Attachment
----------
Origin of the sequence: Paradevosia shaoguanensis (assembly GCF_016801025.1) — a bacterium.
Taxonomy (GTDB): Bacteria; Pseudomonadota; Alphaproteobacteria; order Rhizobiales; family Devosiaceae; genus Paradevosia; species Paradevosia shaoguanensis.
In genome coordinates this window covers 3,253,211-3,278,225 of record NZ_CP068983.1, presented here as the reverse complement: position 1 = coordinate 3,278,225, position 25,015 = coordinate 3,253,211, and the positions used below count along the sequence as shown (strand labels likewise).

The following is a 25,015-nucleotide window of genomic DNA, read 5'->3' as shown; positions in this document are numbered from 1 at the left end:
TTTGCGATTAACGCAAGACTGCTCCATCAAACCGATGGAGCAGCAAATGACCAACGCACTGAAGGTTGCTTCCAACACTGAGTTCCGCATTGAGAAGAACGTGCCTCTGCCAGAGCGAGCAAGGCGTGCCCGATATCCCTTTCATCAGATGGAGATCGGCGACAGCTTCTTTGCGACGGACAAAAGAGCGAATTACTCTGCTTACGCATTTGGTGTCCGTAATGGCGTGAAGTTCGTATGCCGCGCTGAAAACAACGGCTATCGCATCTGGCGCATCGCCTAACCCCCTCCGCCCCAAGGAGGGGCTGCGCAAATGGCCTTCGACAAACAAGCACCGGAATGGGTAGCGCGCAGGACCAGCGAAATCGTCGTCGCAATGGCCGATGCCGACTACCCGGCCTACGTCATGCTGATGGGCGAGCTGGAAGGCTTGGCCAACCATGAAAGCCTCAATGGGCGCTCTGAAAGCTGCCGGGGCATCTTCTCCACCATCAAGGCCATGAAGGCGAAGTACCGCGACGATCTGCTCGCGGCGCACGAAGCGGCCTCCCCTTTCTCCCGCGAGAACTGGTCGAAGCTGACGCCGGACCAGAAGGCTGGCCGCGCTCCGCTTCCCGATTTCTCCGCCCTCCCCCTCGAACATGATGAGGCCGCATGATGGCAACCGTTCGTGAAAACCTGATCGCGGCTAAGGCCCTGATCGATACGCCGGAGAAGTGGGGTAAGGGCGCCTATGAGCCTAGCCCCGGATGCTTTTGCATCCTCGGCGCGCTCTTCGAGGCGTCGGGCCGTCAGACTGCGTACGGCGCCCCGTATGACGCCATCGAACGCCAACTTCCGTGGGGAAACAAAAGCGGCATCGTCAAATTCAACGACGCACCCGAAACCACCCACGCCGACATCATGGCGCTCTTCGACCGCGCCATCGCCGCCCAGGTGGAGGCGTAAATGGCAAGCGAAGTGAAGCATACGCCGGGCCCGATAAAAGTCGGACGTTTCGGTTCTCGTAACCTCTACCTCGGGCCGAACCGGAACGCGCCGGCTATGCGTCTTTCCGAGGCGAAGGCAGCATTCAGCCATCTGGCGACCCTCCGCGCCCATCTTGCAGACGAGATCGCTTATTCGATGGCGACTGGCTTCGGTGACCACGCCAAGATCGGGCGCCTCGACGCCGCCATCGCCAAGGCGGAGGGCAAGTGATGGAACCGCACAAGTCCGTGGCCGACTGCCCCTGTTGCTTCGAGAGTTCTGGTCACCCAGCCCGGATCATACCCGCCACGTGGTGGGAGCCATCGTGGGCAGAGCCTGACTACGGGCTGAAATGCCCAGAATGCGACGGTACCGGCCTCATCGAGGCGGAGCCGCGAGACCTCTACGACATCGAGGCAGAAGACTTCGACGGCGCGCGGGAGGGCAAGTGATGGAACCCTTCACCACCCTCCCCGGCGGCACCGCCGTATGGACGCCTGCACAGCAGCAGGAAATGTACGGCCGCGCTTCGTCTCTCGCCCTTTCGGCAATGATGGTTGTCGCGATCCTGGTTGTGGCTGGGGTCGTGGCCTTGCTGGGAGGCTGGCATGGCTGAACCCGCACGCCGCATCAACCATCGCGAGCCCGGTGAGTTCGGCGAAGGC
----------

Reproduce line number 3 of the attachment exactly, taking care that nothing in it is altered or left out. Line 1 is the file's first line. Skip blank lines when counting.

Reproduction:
In genome coordinates this window covers 3,253,211-3,278,225 of record NZ_CP068983.1, presented here as the reverse complement: position 1 = coordinate 3,278,225, position 25,015 = coordinate 3,253,211, and the positions used below count along the sequence as shown (strand labels likewise).